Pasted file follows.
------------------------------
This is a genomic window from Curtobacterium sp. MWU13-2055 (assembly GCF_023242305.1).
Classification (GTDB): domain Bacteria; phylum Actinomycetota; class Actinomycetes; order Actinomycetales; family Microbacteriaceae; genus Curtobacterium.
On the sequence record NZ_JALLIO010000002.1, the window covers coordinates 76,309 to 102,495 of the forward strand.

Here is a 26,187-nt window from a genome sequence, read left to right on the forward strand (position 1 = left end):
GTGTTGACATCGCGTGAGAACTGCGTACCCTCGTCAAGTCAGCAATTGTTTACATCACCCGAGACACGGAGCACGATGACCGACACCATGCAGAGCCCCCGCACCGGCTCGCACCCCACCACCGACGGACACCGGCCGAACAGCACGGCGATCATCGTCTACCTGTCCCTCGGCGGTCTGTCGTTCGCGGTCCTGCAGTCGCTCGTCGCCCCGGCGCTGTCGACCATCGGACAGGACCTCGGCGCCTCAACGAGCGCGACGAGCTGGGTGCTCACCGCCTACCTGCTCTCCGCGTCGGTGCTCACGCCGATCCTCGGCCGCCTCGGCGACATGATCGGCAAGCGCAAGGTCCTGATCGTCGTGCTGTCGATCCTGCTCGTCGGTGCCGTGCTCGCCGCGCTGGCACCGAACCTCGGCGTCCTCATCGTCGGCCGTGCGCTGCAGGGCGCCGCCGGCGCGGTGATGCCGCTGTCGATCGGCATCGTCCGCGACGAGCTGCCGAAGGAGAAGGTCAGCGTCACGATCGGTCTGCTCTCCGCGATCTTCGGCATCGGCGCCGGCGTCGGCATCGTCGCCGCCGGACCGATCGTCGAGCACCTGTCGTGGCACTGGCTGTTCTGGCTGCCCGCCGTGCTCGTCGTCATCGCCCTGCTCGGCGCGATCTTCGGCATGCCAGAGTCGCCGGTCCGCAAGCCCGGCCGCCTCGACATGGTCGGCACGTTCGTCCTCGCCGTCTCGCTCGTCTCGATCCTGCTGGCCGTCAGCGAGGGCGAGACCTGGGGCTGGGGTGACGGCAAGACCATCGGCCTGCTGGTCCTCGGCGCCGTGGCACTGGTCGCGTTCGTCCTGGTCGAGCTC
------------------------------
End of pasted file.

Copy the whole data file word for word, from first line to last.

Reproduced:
This is a genomic window from Curtobacterium sp. MWU13-2055 (assembly GCF_023242305.1).
Classification (GTDB): domain Bacteria; phylum Actinomycetota; class Actinomycetes; order Actinomycetales; family Microbacteriaceae; genus Curtobacterium.
On the sequence record NZ_JALLIO010000002.1, the window covers coordinates 76,309 to 102,495 of the forward strand.

Here is a 26,187-nt window from a genome sequence, read left to right on the forward strand (position 1 = left end):
GTGTTGACATCGCGTGAGAACTGCGTACCCTCGTCAAGTCAGCAATTGTTTACATCACCCGAGACACGGAGCACGATGACCGACACCATGCAGAGCCCCCGCACCGGCTCGCACCCCACCACCGACGGACACCGGCCGAACAGCACGGCGATCATCGTCTACCTGTCCCTCGGCGGTCTGTCGTTCGCGGTCCTGCAGTCGCTCGTCGCCCCGGCGCTGTCGACCATCGGACAGGACCTCGGCGCCTCAACGAGCGCGACGAGCTGGGTGCTCACCGCCTACCTGCTCTCCGCGTCGGTGCTCACGCCGATCCTCGGCCGCCTCGGCGACATGATCGGCAAGCGCAAGGTCCTGATCGTCGTGCTGTCGATCCTGCTCGTCGGTGCCGTGCTCGCCGCGCTGGCACCGAACCTCGGCGTCCTCATCGTCGGCCGTGCGCTGCAGGGCGCCGCCGGCGCGGTGATGCCGCTGTCGATCGGCATCGTCCGCGACGAGCTGCCGAAGGAGAAGGTCAGCGTCACGATCGGTCTGCTCTCCGCGATCTTCGGCATCGGCGCCGGCGTCGGCATCGTCGCCGCCGGACCGATCGTCGAGCACCTGTCGTGGCACTGGCTGTTCTGGCTGCCCGCCGTGCTCGTCGTCATCGCCCTGCTCGGCGCGATCTTCGGCATGCCAGAGTCGCCGGTCCGCAAGCCCGGCCGCCTCGACATGGTCGGCACGTTCGTCCTCGCCGTCTCGCTCGTCTCGATCCTGCTGGCCGTCAGCGAGGGCGAGACCTGGGGCTGGGGTGACGGCAAGACCATCGGCCTGCTGGTCCTCGGCGCCGTGGCACTGGTCGCGTTCGTCCTGGTCGAGCTC